Thursday, July 7, 2011

Is Energy Independence Impossible For America?

Energy independence is a dangerous delusion or even a lie some experts insist. America consumes nearly 25 per cent of global energy but has just 3 per cent of world oil reserves. We import close to 70 per cent of the oil we consume. How can we be energy independent?

Simply put, America is energy independent, with the important exception of oil. We now have seas of American natural gas, plenty of coal, more than enough wind, solar, hydro potential energy to supply America. But not enough oil.

Reducing oil consumption by 70 per cent would end our dependence on foreign oil and make us energy independent once again. Let us remember America was energy independent for our entire history until about 1960.

Today oil provides 90 per cent of our transportation fuel with American ethanol, biodiesel, and natural gas the remainder.

And today substitutes for oil--natural gas vehicles, electricity vehicles, biofuels--are more viable than ever in our history. Oil at $100 per barrel or more makes a lot of substitutes economic, putting aside the huge national security costs to all Americans that will never be fully priced into the price of oil.

But the immense national security costs that amount to trillions of dollars must be included and not put aside.

In addition to the oil substitutes, America has two more big resources that must be deployed to end  foreign oil dependence and make us energy independent.

First is American oil. We can produce 6 to 8 billion barrels per day or about 30 to 35 per cent of our current oil consumption.

The second immense resource is energy efficiency. At $4 or higher gasoline prices many efficiency measures to reduce oil consumption become economic and even imperative.

One hundred plus dollar oil changes everything. Oil substitutes are economic, more US oil production is economic, and energy efficiency is a bargain. For example high mileage vehicles--more than 40 mpg--now command a premium in the used car market.

The USA is now energy independent except for oil. Oil substitutes, American oil production, and high mileage vehicles and other energy efficiency can cut US oil consumption by 70 per cent within 20 years and make the USA energy independent once more.


  1. We import 70%?

    This EIA page indicates it was more like 49% in 2010, while we produced about 9% of global crude, just behind Saudia Arabia and Russia.

    Increasing production will only do so much (it seems like the more we produce, the more environmental and infrastructure challenges we will have-note recent pipeline issues and well blowouts); at some point we have to address consumption with actions such as improved CAFE standards, efficient public transit, programs that encourage Americans to walk more/drive less and better planned development and travel systems.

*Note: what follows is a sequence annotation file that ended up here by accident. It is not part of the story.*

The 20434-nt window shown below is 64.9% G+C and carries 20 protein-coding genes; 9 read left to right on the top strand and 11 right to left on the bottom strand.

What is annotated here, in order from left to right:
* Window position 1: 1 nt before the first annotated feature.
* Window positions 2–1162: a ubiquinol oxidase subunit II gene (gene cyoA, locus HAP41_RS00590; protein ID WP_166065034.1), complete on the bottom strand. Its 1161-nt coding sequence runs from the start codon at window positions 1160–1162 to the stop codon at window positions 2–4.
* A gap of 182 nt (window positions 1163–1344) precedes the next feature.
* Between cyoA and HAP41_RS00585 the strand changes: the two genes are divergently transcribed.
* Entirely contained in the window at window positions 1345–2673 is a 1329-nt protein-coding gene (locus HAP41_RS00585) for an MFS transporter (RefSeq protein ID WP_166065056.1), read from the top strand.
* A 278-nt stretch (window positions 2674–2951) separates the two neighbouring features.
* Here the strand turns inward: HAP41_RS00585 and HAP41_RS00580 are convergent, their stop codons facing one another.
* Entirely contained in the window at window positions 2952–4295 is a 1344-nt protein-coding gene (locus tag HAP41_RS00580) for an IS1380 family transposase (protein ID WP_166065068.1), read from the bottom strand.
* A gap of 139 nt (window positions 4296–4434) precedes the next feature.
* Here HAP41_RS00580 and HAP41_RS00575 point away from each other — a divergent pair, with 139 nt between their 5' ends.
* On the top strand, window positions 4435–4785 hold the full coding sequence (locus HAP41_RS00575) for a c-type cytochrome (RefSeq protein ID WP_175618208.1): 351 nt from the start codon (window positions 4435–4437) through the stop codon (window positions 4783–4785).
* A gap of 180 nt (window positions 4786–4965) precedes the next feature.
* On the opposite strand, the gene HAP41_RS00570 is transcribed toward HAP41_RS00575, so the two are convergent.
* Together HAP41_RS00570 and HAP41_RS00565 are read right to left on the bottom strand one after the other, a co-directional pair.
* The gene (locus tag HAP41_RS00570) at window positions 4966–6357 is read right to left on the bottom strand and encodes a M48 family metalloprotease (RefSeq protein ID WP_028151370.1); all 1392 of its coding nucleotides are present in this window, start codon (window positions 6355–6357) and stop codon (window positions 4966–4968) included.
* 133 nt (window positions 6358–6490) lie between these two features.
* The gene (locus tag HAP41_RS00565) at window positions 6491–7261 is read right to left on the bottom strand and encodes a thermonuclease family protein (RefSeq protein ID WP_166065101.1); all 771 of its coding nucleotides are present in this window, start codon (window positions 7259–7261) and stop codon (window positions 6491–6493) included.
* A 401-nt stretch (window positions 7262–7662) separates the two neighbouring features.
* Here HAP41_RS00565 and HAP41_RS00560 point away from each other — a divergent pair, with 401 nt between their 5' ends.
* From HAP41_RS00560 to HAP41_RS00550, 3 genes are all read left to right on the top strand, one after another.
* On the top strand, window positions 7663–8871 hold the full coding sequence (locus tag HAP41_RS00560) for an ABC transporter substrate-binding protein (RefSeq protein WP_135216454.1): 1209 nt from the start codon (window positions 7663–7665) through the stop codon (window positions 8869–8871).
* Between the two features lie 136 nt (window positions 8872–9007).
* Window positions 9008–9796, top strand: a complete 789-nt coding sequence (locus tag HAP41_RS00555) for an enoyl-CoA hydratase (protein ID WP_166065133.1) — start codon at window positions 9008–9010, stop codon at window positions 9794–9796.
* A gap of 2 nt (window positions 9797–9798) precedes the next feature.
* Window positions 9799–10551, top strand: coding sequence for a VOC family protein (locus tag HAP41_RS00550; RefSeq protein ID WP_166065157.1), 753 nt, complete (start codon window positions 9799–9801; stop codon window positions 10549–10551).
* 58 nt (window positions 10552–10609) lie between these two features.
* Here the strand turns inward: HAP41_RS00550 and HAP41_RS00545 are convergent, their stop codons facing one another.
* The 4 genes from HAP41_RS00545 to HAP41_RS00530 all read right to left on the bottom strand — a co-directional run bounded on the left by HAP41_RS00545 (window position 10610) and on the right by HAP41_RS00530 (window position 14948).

I've visited at least a dozen countries-we have to be one of the laziest, consumption-oriented countries in the world as far as I can tell. Additionally when the price of a good is linked to the price of oil due to cost of transportation and packaging, the higher the price of oil, the more all these goods costs, and the less money Americans have to spend on other things.

    For this reason, I also advocate localized production of goods, as localized production is usually less energy intensive, and that money that would have gone to transportation fuel stays in the local economy.

  2. Very nice emphasis on the unaccounted subsidy of oil in terms of security. Domestic natural gas doesn't now nor ever will carry the cost of US efforts in the Middle East in diplomacy.

  3. Depends on what calculation one uses. The US consumes about 19 million barrels per day of "oil." The US imports about 12 million barrels (11.8 in the EIA 2010 numbers).

    EIA did a "net import calculation." The US produces 5.5 million barrels per day of oil but we actually export over 2 million barrels of it.

    EIA therefore concluded that our net imports were 9 million barrels and therefore 49%.

    I think the US should eliminate the 12 million barrels per day of oil imports (that is closer to 70%).

  4. Thanks for the explanation, John.
    Homer Simpson once said, "I don't believe in facts; they can be used to prove anything."

    Understanding the source and logic behind a statistic often improves comprehension of the subject area described.